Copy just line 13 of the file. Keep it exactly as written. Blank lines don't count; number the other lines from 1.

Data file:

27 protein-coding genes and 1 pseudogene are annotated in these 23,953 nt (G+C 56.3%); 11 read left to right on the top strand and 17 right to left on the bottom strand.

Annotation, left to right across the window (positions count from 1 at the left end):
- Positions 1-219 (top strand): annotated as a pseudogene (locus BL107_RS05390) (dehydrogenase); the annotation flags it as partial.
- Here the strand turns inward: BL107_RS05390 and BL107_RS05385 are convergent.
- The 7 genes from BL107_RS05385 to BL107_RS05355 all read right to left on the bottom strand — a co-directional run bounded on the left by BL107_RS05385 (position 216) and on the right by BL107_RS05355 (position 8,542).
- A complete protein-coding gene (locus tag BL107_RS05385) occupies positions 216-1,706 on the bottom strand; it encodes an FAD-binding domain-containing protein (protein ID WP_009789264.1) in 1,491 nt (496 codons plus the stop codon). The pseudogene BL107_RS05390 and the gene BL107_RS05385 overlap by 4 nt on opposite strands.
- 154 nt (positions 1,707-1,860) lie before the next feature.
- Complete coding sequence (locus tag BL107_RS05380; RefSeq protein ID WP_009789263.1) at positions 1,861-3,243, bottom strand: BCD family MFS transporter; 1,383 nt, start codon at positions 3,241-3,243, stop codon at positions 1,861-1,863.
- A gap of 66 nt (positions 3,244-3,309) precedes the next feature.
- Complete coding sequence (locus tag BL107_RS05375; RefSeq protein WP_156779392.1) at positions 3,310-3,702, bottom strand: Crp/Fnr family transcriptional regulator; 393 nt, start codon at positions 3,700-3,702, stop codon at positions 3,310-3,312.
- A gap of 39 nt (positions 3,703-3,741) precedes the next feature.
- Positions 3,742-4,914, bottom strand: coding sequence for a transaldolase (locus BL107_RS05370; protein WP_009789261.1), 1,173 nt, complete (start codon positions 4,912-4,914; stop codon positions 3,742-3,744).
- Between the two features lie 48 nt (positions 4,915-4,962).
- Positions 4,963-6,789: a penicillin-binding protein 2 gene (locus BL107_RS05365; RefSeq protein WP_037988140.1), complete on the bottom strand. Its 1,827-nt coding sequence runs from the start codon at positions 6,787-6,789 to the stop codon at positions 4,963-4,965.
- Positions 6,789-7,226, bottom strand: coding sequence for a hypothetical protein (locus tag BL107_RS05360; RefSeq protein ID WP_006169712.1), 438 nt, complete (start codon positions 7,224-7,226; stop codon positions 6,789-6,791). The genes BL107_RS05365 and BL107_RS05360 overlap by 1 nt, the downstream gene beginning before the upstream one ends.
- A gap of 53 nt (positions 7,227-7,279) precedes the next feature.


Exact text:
- Between the two features lie 48 nt (positions 4,915-4,962).